Hypogean macro-Crustacea records
The British and Irish macro-Crustacea found in groundwater, hyporheic and cavernicolous habitats.
It includes the British and Irish species of <i>Niphargus</i>, <i>Microniphargus leruthi</i>, <i>Crangonyx subterraneus</i>, <i>Proasellus cavaticus</i> and <i>Antorbathynella stammerri</i>.
The dataset covers the whole of the UK (including the Channel Islands) and Ireland, although in the UK the distribution of the hypogean Crustacea is mostly limited to the south of England and Wales (as far north as County Sligo in Ireland). This is thought to be a relic from the last glaciation. <i>Antrobathynella</i> has been recorded as far north as the Midlandian Valley in Scotland and occasional records exist for <i>Niphargus aquilex</i> north of the glacial limit. <br /><br />
Most of the cave systems of the UK have been fairly well covered by the CRG and BCRA recording in the past, which also included some wells and mines. More work is required in North Wales, the Yorkshire Wolds and East Anglia especially. Due to a small number of recorders and difficulties in accessing the habitats in which hypogean Crustacea occur the range of the dataset has limitations. Most modern records reflect the recorders' areas of activity. A few very old records for the Channel Islands exist and a, modern, detailed survey is required. Extensive work has recently been carried out and is still on-going in Ireland. <br /><br />
Most records have eight or six figure grid references, although a few of the older records are limited to 1km or 10km grid references.
The recording scheme is very small and was originally started when the results of survey work to identify the distribution of <i>Niphargus glenniei</i> within Devon became amalgamated with data already held by BRC. The project then expanded to look at the national distributions of all British hypogean macro-Crustacea. Some records (mostly <i>Niphargus aquilex</i>) were supplied from the Environment Agency's database BIOSYS and were collected during the routine biological assessment of river water quality. Much of the older records held by BRC were derived from the biological records of the British Cave Research Association and its predecessor the Cave Research Group. These were begun as ad- hoc records of the biota of British caves and were published in 16 parts by Mary Hazelton between 1955 and 1978.
The dataset has been maintained on an ad-hoc basis since its first creation in 2003. An extensive review of the dataset and up-dating of records was carried out in early 2007. In early 2008 an attempt was made to try and match some of the older records with more accurate dates and grid references (especially the Irish records) by re-checking literature sources and examination of Ordnance Survey maps. <br /><br />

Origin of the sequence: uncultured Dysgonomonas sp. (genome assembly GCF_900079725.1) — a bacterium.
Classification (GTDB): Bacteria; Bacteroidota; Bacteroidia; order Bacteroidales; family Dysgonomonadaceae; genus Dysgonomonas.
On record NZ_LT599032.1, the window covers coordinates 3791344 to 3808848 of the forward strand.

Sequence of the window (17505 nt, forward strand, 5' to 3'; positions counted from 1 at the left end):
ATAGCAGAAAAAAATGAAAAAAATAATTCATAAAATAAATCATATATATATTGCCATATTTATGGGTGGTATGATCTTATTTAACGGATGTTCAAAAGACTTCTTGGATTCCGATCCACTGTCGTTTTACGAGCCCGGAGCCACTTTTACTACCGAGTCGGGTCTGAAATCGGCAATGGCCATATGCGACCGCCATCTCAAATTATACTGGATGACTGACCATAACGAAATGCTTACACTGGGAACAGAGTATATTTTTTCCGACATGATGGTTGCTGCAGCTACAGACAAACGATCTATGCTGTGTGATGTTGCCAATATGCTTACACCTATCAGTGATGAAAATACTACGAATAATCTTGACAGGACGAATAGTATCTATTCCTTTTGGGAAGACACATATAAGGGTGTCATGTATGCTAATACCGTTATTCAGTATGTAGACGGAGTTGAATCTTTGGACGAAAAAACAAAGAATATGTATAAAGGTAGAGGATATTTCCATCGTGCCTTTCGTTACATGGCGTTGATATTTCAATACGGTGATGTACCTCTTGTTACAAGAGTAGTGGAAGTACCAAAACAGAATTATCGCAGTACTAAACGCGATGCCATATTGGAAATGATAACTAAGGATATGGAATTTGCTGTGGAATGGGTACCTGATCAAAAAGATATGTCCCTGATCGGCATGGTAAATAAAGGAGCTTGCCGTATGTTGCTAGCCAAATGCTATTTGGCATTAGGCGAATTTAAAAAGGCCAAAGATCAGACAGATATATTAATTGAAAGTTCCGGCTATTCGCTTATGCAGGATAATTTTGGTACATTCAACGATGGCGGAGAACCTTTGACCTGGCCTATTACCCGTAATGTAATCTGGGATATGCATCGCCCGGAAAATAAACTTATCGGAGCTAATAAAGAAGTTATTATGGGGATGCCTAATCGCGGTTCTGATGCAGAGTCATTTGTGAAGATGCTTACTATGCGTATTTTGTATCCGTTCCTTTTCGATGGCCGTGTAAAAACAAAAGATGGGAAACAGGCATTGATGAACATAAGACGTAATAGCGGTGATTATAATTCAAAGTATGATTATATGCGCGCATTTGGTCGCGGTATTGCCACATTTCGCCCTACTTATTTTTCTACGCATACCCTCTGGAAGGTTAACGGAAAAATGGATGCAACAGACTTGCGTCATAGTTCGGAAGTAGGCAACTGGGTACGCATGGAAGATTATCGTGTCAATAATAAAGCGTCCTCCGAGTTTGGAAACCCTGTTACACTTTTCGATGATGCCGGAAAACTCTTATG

As the dataset only covers a small group of species, a fairly high level of confidence can be attached to the accuracy of the identifications, especially since certain <i>Niphargus</i> species tend to occur in certain areas / habitats and any confusing records have since been checked. There are a few old records for <i>N. aquilex</i> from South wales on the BCRA database which are thought to have been mis-identified N. fontanus and there is some doubt over the correct identification of a record of Crangonyx subterraneus from Montgomeryshire sent in by the Environment Agency. Any doubts over the data have been explained in the Notes section of the database.
The dataset is built up around a core of data held by the BRC and the biological records of the Cave Research Group (CRG) and British Cave Research Association (BCRA). As the recording scheme is quite small, with few contributors modern records are generated on a rather ad-hoc basis. Methods used in data capture include direct observations underground, trawl nets in pit wells, bait traps, the Gilson well samplers, drift nets for sampling springs and the Bou-Rouch and Karaman-Chappuis methods for sampling the hyporheic zone and springs. Full details of sampling methodologies are included on the scheme website. <br /><br />
Records are included on the database if they are from a known contributor or a specimen is sent to the scheme organiser for validation. A very few old records are thought to be possible mis-identifications and have been corrected and included in the dataset, details of any concern are included in the Notes section. Some records have been generated from literature searches and references are also included in the Notes section.
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Metadata last updated on 2017-06-16 14:46:07.0